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Relevance of informal institutions for achieving sustainable crop intensification in Uganda
Asten, Piet J.A. van
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Informal institutions play an important role in the socio-cultural lives of rural communities in Uganda. However, little attention is given in research and development to understanding the influence of informal institutions in efforts to achieve Sustainable Crop Intensification (SCI). Such evidence is, however, pertinent to addressing low crop productivity by designing and implementing interventions that take into account the socio-cultural and institutional barriers and opportunities for SCI. This paper analyzes the influence of informal institutions on farmers’ access to land resources, financial resources, and farm inputs. The analysis is based on qualitative and quantitative data collected between January and May 2015 using 61 in-depth interviews, field surveys with 120 farmers and 18 gender-segregated focus group discussions in Eastern and Southwestern Uganda. Results indicate that informal institutions play a central role in enhancing farmers’ investment in SCI interventions by facilitating access to land through inheritance, land rentals, and labor sharing arrangements, although they are biased against non-clan members and female members of the communities. Informal institutions also enable access to financial resources by farmers at lower transaction cost compared to formal financial institutions. Yet, the informal institutions face challenges related to poor rule enforcement and limited financial reserves. The contribution of informal institutions in improving farmers’ access to (i) external farm inputs, (ii) serving as forums for knowledge sharing and (iii) regulating quality of farm inputs is minimal. Findings imply that development interventions could benefit from using informal institutions as entry points for investment in SCI and building on institutions’ strengths in influencing access to land and financial resources. Policies and programs that promote the SCI approach need to recognize the role of informal institutions for increased implementation and impact.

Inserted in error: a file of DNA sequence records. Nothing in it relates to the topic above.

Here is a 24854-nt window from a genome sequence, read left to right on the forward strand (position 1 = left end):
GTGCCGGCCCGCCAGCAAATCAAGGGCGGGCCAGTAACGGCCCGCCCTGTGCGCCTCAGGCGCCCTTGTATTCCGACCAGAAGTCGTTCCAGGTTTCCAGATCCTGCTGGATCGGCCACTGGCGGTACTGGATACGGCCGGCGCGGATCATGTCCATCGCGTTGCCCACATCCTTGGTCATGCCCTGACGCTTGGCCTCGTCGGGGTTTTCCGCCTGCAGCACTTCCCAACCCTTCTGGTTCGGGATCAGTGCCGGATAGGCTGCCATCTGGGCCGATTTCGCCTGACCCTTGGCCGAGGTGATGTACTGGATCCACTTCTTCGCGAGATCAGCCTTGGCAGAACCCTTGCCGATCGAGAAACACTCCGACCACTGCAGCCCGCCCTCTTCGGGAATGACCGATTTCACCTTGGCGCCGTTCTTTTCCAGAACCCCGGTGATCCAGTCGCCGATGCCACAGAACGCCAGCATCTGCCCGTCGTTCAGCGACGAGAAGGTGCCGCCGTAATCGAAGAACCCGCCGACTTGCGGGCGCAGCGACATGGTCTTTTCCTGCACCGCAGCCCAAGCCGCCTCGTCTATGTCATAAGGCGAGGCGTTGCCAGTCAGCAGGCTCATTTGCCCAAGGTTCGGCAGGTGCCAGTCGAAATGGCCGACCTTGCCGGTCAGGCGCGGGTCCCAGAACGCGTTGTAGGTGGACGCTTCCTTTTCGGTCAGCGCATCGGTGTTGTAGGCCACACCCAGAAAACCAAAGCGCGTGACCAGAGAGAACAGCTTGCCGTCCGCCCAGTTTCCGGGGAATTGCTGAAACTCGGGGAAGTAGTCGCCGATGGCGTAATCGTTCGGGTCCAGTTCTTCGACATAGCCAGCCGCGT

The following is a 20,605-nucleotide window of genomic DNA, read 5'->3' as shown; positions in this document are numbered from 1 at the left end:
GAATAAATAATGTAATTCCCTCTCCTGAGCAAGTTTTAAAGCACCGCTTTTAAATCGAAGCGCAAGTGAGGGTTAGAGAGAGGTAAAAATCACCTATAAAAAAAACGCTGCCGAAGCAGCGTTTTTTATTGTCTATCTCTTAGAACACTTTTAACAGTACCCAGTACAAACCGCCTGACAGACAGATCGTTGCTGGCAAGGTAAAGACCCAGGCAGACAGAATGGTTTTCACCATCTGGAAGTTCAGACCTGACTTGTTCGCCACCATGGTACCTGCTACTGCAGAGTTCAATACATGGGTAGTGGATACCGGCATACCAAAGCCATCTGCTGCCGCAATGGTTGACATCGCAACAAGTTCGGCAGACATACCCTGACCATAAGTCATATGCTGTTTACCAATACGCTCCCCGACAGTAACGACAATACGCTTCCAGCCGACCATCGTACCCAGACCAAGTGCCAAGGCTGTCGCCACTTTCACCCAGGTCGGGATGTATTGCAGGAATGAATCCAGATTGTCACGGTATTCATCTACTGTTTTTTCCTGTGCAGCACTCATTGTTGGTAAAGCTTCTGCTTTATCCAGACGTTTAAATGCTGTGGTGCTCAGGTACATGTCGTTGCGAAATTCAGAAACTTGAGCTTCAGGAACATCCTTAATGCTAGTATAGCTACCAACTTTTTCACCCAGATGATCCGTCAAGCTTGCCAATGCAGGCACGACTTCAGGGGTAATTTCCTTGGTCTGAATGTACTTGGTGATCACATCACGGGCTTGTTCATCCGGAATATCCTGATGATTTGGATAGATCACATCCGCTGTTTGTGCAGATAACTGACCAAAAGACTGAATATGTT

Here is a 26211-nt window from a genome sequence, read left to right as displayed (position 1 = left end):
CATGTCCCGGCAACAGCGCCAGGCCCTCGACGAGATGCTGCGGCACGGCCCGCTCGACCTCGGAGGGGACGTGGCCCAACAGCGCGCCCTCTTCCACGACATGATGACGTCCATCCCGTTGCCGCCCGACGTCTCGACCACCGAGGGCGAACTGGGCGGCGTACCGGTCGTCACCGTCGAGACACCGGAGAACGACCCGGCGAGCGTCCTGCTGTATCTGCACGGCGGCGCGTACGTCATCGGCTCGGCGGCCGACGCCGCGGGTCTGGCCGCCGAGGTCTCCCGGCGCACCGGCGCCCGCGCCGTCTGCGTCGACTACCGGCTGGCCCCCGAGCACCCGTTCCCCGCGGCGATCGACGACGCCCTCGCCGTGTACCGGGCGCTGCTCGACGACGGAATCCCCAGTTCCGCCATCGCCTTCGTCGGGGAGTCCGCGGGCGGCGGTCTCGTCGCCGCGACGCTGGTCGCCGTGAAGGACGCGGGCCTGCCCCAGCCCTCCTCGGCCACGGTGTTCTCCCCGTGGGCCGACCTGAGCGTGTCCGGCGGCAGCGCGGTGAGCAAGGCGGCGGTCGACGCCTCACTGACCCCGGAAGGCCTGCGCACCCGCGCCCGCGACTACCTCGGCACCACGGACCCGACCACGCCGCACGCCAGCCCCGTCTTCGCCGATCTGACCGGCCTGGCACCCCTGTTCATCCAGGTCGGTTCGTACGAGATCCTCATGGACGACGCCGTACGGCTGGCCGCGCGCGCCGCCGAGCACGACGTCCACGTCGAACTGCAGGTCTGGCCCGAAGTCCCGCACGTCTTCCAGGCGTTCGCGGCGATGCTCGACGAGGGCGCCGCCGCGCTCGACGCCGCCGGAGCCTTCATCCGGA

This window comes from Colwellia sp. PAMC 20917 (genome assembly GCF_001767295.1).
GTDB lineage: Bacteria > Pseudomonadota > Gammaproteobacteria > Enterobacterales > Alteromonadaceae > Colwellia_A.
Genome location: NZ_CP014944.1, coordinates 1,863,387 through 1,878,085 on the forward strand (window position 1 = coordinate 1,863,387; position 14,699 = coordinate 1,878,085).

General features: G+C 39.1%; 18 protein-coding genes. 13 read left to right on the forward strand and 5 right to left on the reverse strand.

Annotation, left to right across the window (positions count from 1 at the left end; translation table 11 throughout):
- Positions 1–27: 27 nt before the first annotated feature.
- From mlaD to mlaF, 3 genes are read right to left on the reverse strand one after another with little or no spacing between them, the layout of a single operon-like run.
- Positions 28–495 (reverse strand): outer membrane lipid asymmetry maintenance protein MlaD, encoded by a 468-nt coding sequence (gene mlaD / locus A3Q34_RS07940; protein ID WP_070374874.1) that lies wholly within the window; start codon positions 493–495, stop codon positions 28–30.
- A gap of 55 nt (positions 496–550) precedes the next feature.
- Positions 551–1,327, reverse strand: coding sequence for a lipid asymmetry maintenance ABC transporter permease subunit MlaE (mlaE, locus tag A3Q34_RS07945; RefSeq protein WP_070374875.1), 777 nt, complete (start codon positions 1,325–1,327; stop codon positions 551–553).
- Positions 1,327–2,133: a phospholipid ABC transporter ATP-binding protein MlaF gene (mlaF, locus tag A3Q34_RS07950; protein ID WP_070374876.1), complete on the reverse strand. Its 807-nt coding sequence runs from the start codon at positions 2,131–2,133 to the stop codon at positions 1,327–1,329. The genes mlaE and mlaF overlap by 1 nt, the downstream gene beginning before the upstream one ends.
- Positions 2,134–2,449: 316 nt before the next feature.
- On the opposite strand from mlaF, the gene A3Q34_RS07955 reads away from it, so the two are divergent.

Multi standard citation
Permanent link to this itemhttps://hdl.handle.net/20.500.12478/2749
Non-IITA Authors ORCID
Piet van Astenhttps://orcid.org/0000-0003-0584-3552
Digital Object Identifier (DOI)